* European stocks recover on hopes deal for Cyprus will emerge
* Cypriot leaders reject bailout plan, look for alternative
* Euro up 0.2 pct at $1.2910, off 4-month lows
* Fed meeting outcome also in focus
By Richard Hubbard
LONDON, March 20 (Reuters) - World shares rose and the euro held firm on Wednesday on hopes that European policymakers would contain the crisis in Cyprus and attention switched to the outcome of the U.S. Federal Reserve’s policy meeting.
Efforts to rescue Cyprus were thrown into disarray on Tuesday when its lawmakers rejected the conditions for a 10 billion euro European Union bailout, but markets have remained calm as investors expect an alternative solution would emerge.
“If the last year has taught us anything it is to understand the willingness of European policymakers to do everything they can to protect the euro,” said Nick Beecroft, senior market analyst at Saxo Capital Markets.
“I think (the Cyprus crisis) will pass over; it is a unique and small matter,” he added.
Europe’s broad FTSEurofirst 300 index was up 0.5 percent, ending three days of losses, while the euro bounced off four-month lows to be near $1.2950. Brent crude added close to a $1 a barrel to be above $108 a barrel.
U.S. stock index futures signalled a higher start on Wall Street as well, where investors were looking ahead to a statement from the Federal Reserve’s policy committee and a news conference by Chairman Ben Bernanke later in the day.
Markets expect the Fed to maintain its $85 billion monthly bond-buying stimulus effort despite recent improvements in U.S. economic data but will be closely monitoring Bernanke’s comments for signals on how long the policy will continue.
Concerns about Cyprus have not gone away completely though and were clearly evident at a German auction of 3.36 billion euros in new 10-year bonds, which drew strong demand. The debt sold at an average yield of 1.36 percent, the lowest auction price since July last year.
In the secondary market, yields on 10-year German bonds, typically sought as a safe haven in times of market stress, were 2 basis points higher.
The bond market drew some comfort from comments by the European Central Bank, which has said it will provide liquidity to Cypriot banks within certain limits, even though if there was no bailout the bank would have to end emergency lending assistance under its current rules.
“We can provide emergency liquidity only to solvent banks, and the solvency of Cypriot banks cannot be assumed if an aid programme is not agreed on soon, which would allow for a quick recapitalisation of the banking sector,” the ECB’s chief crisis negotiator Joerg Asmussen said in a newspaper interview.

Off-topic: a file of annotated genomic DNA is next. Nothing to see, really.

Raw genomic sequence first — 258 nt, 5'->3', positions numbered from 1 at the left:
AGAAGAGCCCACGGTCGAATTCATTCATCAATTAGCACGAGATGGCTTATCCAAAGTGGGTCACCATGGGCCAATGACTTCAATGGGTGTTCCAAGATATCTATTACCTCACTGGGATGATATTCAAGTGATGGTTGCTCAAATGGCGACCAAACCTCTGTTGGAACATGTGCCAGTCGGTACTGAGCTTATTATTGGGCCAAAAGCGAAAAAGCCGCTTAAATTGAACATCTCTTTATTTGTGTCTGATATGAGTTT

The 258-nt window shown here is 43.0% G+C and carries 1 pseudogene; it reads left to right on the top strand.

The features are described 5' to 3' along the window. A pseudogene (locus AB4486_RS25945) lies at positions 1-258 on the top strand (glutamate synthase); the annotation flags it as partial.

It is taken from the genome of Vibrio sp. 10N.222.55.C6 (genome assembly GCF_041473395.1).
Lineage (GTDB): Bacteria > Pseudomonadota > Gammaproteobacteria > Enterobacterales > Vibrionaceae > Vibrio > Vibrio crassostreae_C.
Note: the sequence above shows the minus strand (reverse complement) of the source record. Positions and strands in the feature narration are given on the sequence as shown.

Meanwhile, Cypriot leaders were holding crisis talks in Nicosia on Wednesday to try to avert a financial meltdown after Tuesday’s overwhelmingly rejection of the terms of the European Union bailout, which involved the levy on savers.
The country was trying to get help from Russia, given the high level of Russian deposits in Cypriot banks but failed to agree on any loan deal at a first round of talks.
European share markets looked past the Cyprus with the pan-pan-European FTSEurofirst 300 index up 0.5 percent at 1,201.42 points by midday.
The major stock indexes in Germany and France were 0.8 and 1.1 percent higher respectively, though a weaker session earlier in Asia left MSCI’s world equity index with gains of just 0.15 percent.
The main UK share index saw a more modest 0.1 percent rise as investors awaited details of the British government’s new budget, which could include a change to the mandate of the Bank of England to allow it to pursue more pro-growth strategies.
Sterling was up 0.2 percent against the dollar ahead of the budget. It had hit a high of $1.5140 when minutes of the central bank’s last policy meeting revealed policy makers were split on the need for more asset purchases to boost the economy.
“If the Chancellor announces in the Budget later today a change to the Bank’s remit allowing it to pursue a more aggressive monetary policy, then it may not be long before a majority are voting for more stimulus,” said Samuel Tombs, UK Economist at Capital Economics.
Oil prices joined in the general recovery, rising above $108 a barrel and away from a three-month low hit on Tuesday.
“Clearly, market players anticipate that an alternative solution will be found for Cyprus,” said Carsten Fritsch, analyst at Commerzbank. “Nonetheless, the uncertainty surrounding this issue is likely to continue to keep oil prices in check in the short run.”
Brent crude for May rose 0.8 percent to $108.40 a barrel after a near 2 percent drop in the previous session. U.S. crude for April was up 0.85 percent at $92.95.